3. God invented church marketing.
What’s your favorite story of God marketing? Mine is in Numbers 21. In that chapter, the Israelites are complaining and so God says, “You want something to complain about? How about some poisonous snakes?” (That is not a direct quote.) Everyone starts dying and when they repent, God tells Moses to make a bronze snake on a pole. If the people look at it they will be healed. Now there are some ties here to Christ on the cross, but there’s another idea here as well. Why did God make an idol? In previous chapters and chapters yet to come, the Israelites will be severely punished for interacting with idols. So why did God create one and heal them through it? I think it is because He understood His people. He knew they spoke “idol,” He knew they thought and acted that way. So instead of coming up with something crazy and complicated, He spoke their language. He marketed a solution to them that they would easily grasp. But maybe I’m reading that story incorrectly. Maybe you still think God hates marketing. We can agree to disagree, but you can’t argue that He doesn’t like creative communication. The donkey that spoke, the burning bush, the mysterious handwriting on the wall, God is by no means afraid to communicate in some creative ways.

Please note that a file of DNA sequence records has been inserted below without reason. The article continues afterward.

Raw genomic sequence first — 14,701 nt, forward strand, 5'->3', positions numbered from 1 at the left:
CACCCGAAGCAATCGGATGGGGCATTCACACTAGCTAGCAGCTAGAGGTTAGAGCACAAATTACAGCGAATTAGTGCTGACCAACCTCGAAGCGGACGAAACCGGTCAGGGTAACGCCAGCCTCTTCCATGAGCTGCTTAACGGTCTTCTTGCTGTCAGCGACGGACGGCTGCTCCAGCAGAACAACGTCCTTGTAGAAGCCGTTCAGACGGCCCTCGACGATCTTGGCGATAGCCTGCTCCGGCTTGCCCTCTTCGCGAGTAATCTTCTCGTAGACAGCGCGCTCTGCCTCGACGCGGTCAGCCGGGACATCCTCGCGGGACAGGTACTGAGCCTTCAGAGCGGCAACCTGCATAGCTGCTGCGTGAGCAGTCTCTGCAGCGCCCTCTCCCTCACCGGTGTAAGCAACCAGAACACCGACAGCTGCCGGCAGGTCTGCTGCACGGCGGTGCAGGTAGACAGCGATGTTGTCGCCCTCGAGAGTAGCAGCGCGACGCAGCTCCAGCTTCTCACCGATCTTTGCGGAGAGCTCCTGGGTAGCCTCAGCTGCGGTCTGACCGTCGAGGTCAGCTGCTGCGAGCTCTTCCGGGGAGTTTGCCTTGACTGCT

Update: I don’t hate the pastor I mentioned above. I actually dedicated an entire post to him on this site and said people should check out one of his books. I really feel like there is no way to interpret his statement about getting sick from church marketing as anything other than how I have interpreted it. If I am missing some nuance, when he said “sick” he meant it as “love marketing” kind of like the kids say “bad” meaning good, please let me know. Honestly, I am no stranger to making mistakes.